Oculus Quest: The All-In-One VR Headset is Now Available for Order; Ships May 21

“No PC. No wires. No limits.” Oculus is finally shipping its most powerful all-in-one autonomous VR headset, the Oculus Quest

Oculus Quest: The All-In-One VR Headset is Now Available for Order; Ships May 21

Facebook-owned Oculus launched its first ever standalone headset, the Oculus Go, in May last year.

Based on a mobile operating system, pretty much like the Gear VR, and with only three degrees of freedom, the $199 Oculus Go was pretty much limited in scope.

But now, Oculus is ready to ship out its most powerful all-in-one autonomous VR headset, yet – the Oculus Quest, previously referred to as Project Santa Cruz.

Oculus Quest is fundamentally a Rift-compatible headset that doesn’t need to be connected to a PC to be able to play compatible games.

Like the Oculus Rift, the Oculus Quest has two motion touch controllers, capable of being tracked in space, with six degrees of freedom (DoF), all of which translates to a more immersive virtual reality experience.

Since the Quest is a standalone device there are no wires or external sensors to contend with, which means you can play games without the worry of being weighed down by all the extraneous hardware.

And, as mentioned earlier, you don’t really need a PC to run this VR contraption – thanks to the four motion control sensors, as well as a new inside-out tracking technology called Insight.

Insight uses the four ultra-wide-angle sensors on the front of the headset together with computer vision algorithms to help track your position in real-time.

If you are wondering about safety issues like bumping into a wall while you’ve got the headset on, you need not worry because Oculus’ Guardian system allows you to set up virtual boundaries to let you know when you’re nearing the limit you’ve marked for yourself.

“The Oculus Guardian System is designed to display in-application wall and floor markers when users get near boundaries they defined,” says Oculus.

“When the user gets too close to the edge of a boundary, translucent boundary markers are displayed in a layer that is superimposed over the game or experience.”.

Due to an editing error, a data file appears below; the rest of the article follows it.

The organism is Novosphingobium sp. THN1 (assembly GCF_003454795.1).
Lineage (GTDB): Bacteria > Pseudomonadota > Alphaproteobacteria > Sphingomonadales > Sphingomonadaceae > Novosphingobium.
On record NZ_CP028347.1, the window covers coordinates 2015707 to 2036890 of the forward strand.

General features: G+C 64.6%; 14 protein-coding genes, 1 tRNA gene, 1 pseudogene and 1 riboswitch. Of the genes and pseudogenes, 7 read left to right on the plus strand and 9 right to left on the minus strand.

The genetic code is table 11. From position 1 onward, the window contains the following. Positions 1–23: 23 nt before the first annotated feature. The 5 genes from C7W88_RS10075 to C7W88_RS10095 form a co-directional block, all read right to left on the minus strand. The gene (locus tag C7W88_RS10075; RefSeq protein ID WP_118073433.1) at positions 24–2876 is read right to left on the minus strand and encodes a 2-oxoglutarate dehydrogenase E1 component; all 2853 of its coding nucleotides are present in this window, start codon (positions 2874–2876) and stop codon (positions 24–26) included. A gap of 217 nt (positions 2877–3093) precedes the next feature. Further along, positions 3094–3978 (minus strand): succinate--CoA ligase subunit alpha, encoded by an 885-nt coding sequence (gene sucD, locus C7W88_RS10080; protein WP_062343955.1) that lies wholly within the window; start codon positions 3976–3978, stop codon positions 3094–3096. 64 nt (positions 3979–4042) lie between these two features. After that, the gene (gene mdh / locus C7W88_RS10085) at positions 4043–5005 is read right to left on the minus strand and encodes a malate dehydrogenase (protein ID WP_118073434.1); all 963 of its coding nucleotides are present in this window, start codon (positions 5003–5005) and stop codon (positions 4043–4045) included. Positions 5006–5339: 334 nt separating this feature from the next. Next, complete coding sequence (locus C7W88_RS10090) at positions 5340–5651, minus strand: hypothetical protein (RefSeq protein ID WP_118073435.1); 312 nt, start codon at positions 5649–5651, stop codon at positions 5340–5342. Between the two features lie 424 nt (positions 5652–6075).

First announced back in 2016 under the codename Project Santa Cruz, as mentioned earlier, Quest will ship on May 21 with at least fifty titles, including hits like Robo Recall, Beat Saber, Moss, Superhot VR, and Creed: Rise to Glory, Journey of the Gods, Space Pirate Trainer, Sports Scramble, and even the new Star Wars game Vader Immortal.

During his keynote at the Oculus Connect 5 last year, Mark Zuckerberg said that the Quest platform was going to include three key features to provide that fully-immersive virtual reality experience that gamers are always looking for in a VR headset.

“First, it needs to be standalone that way there are no wires that are going to break your feeling of presence and you’re going to be able to take it with you,” said the Facebook CEO.

“Second, it’s got to support hands because that’s how we’re going to interact with people and objects in virtual reality,” he explained.

“And third, it has to offer six degrees of freedoms so you can move through a virtual space just like you would a physical one,” he added.

Using the local Wi-Fi network, the Oculus Quest can “cast” what’s happening on the VR screen to a TV monitor or a smartphone running the Oculus app; some games will even allow the smartphone user to play along.

Like the Oculus Go, the Quest affords 1600 x 1440 pixels of resolution per eye, with the headset’s graphics driven by a reasonably powerful Snapdragon 835 processor.

However, without the powerful GPU support of a PC, you can expect the graphics to be somewhat below par.

It’s all very good to have an all-in-one standalone but if you have to charge the headset every now and again, then the whole purpose is killed, regardless of how immersive an experience it promises.

But no worries there as the Oculus Quest boasts a lithium-ion battery with 2-3 hours playtime, depending on the title you’re playing.

Key Features, Specifications, Availability, and Price

o    OLED display panel
o 1600 x 1440 pixels of resolution per eye
o Powered by Qualcomm Snapdragon 835 processor
o 4GB RAM
o Lithium-ion battery with 2-3 hours playtime
o Does not need to be tethered to a PC | completely wireless
o Improved touch controls
o 6 degrees of freedom head and hand tracking
o Ships with 50+ titles
o Available in two variants: 64 GB of storage ($399) or 128 GB of storage ($499)
o Available for pre-order on the Oculus Store https://www.oculus.com/cart/
o You can also pre-order in the US on Amazon, Best Buy, NewEgg, Microsoft, Micro Center, and Walmart

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